Like almost everyone I know, I’m anxious and for many of the same reasons: the election, the pandemic, and the economy, among others. A lot of us are tired: of being remote from extended family, good friends, and colleagues; of Zoom gatherings; and of the inability to make future plans. To say the obvious, we weren’t meant to live in this kind of prolonged isolation and intense uncertainty. We can’t flourish in a cultural climate of mutual suspicion, bitter division, and deliberately polarizing leadership. Also, each of us is dealing with more personal challenges, some of them daunting-enough that we’re not sure how to meet them. 

This past week, Anita and I watched “A Swingin’ Sesame Street Celebration,” presented by the Jazz at Lincoln Center Orchestra. The concert was recorded in late 2019 as a celebration of Sesame Street’s 50th anniversary. It was delightful: Big Bird, Hoots the Owl, Oscar the Grouch, Rosita, the Count, Grover, Elmo, Bert, Ernie, and many others singing and dancing to the incredible music of Wynton Marsalis (extraordinary trumpeter and artistic director of the LCO) and his fellow players.

What kind of leverage does a Muppet who sings to his rubber ducky or another who encourages us actually to know our neighbors have against the serious weight of our times?  None at all and a great deal. Our world includes all the things we’re worried about, and it includes people like Jim Henson, creator of the Muppets; myriad writers, “behind the scenes” technicians and artists, and Muppeteers who have enchanted children of all ages for more than 50 year; and  Marsalis, who cares enough about music, children, and love to bring them together in a concert. I sang, laughed, cried, and gave thanks.

I recently downloaded Bruce Springsteen’s new album, “Letter to You,” a letter Springsteen sings, he wrote in “ink and blood.” The songs from this 71-year old musician and the reconstituted E-Street Band are remarkable for the way they kindle fires in the darkness. Rolling Stone says Springsteen’s voice sounds like “lived-in leather,” a worn and warm voice that sings lines like these:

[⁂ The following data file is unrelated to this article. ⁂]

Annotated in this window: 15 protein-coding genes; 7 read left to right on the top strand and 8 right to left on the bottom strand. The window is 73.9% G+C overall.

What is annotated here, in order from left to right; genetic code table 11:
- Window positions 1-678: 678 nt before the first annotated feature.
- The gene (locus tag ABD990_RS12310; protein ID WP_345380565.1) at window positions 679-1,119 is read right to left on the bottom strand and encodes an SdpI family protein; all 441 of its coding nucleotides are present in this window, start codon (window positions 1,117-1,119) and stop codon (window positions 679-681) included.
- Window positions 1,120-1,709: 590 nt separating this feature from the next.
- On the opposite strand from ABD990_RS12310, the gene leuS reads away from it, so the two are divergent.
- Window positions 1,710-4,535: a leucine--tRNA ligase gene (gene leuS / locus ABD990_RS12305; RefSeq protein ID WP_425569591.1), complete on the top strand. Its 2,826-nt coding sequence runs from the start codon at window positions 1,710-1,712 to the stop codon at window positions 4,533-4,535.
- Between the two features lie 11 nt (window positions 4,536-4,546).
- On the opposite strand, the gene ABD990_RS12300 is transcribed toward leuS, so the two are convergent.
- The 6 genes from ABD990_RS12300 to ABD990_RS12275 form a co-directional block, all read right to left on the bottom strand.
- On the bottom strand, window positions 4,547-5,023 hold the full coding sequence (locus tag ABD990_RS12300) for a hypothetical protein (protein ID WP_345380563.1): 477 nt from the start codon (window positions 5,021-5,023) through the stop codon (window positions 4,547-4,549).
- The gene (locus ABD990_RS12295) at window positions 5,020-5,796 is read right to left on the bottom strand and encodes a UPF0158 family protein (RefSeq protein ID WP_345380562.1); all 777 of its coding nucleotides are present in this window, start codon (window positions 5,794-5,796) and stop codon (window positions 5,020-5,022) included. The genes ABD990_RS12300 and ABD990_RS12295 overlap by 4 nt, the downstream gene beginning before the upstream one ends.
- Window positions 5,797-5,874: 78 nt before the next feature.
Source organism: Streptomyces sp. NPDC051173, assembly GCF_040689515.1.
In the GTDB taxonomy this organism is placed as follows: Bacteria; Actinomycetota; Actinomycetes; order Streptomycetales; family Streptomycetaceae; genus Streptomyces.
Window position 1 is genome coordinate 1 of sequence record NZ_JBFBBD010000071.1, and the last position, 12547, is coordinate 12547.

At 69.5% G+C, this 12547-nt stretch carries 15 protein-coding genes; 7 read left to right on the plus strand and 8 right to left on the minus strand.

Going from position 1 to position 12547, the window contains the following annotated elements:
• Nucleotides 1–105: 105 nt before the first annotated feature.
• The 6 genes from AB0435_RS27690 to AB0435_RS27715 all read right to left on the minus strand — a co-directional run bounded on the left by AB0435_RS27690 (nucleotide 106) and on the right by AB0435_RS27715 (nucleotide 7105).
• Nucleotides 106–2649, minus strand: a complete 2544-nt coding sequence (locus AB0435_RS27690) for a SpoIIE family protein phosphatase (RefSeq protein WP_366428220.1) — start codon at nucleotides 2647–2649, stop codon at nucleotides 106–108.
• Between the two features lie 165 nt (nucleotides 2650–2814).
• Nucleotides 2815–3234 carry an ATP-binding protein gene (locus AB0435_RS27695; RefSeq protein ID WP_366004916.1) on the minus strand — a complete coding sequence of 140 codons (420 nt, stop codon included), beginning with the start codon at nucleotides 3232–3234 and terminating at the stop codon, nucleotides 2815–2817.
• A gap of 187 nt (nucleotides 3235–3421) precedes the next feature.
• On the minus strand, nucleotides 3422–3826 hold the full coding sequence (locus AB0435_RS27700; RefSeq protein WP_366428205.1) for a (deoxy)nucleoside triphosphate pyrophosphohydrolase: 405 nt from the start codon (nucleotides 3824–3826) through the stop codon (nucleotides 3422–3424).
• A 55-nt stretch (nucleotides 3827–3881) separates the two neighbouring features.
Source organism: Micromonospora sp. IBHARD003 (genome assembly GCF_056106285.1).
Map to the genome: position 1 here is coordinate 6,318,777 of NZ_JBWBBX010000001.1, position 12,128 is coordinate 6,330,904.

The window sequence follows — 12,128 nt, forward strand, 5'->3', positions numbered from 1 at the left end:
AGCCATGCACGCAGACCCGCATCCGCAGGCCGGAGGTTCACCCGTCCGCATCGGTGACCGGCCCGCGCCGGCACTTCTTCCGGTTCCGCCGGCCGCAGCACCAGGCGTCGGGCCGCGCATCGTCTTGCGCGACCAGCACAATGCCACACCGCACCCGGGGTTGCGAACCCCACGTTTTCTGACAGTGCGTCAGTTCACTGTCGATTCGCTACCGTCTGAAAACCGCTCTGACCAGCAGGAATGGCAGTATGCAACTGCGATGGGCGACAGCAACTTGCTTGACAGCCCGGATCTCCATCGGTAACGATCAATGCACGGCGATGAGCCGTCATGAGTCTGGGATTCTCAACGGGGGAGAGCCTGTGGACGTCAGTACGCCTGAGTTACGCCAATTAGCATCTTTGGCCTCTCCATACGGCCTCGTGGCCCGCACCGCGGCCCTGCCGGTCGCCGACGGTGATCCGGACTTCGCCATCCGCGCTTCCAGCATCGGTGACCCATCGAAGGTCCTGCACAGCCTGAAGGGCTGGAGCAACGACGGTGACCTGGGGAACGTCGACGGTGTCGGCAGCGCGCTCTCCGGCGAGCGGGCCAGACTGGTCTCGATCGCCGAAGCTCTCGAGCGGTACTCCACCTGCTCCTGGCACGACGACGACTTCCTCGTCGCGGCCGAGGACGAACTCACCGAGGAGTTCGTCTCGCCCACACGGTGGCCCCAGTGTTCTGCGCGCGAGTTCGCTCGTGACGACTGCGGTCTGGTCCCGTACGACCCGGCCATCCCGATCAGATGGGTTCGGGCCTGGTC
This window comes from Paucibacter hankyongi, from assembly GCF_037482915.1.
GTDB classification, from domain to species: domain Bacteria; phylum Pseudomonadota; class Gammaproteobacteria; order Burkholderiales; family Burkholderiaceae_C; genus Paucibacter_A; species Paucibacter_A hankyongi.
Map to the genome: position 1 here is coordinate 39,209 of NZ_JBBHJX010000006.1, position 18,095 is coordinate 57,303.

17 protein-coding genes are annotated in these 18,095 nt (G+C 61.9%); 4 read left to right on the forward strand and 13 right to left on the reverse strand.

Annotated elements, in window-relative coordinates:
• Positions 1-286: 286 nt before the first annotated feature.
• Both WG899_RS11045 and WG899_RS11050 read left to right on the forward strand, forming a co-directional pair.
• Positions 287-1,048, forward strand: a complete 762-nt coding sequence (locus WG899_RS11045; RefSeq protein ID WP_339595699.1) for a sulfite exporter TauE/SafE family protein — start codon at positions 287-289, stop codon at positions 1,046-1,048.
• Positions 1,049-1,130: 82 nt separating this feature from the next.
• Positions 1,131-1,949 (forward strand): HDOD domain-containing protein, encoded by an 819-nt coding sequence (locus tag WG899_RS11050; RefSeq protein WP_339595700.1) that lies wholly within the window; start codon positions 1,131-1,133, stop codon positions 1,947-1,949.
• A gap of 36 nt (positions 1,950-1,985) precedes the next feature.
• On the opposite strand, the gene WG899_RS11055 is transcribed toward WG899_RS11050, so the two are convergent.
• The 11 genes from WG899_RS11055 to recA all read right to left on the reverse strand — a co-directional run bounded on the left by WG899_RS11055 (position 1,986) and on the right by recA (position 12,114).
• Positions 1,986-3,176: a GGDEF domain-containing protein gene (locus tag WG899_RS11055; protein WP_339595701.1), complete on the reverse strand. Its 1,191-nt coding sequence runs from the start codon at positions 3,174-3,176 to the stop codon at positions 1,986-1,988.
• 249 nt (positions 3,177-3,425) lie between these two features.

In my letter to you
I took all my fears and doubts
In my letter to you
All the hard things I found out
In my letter to you
All that I’ve found true
And I sent it in my letter to you

Fears, doubts, hard things, and things found true: having an artist like Springsteen unflinchingly name what we experience in times like these is far more centering and strengthening than is the kind of superficial optimism which turns aside from what is hard, preferring to deny either its reality or downplay its seriousness. Springsteen reminds me that the old proverb is true—“the way out is through”—and encourages me to keep moving.  

I’m reading poetry and fiction by friends Terry, Wayne, and another Terry, as well as by Charles Portis and Fritz Wright; savoring fall; trying and modifying new recipes; pondering how to bless, encourage, and affirm the good work of younger leaders’ and learning how to communicate differently with our nearly-deaf 14-year old “puppy.”

Most of all, I cultivate silence in which I can remember that:

God is the artist who fashioned chaos into the bounty and beauty of creation and recreates us out of our brokenness and emptiness.

God is the liberator who sets slaves free and brings exiles back home; that same God unchains us from inner and outer oppression, unbinds us from shame and guilt; and welcomes us into the safe shelter of God’s own heart. 

God is the Life and Love made known in Jesus, life which is stronger than death and love which casts out fear.

Help comes from everywhere: Sesame Street. Springsteen. The creative gifts of friends. The changing of seasons. Good food. The inspiration of emerging leaders. A loyal dog. A faithful God.

Somehow, all shall be well.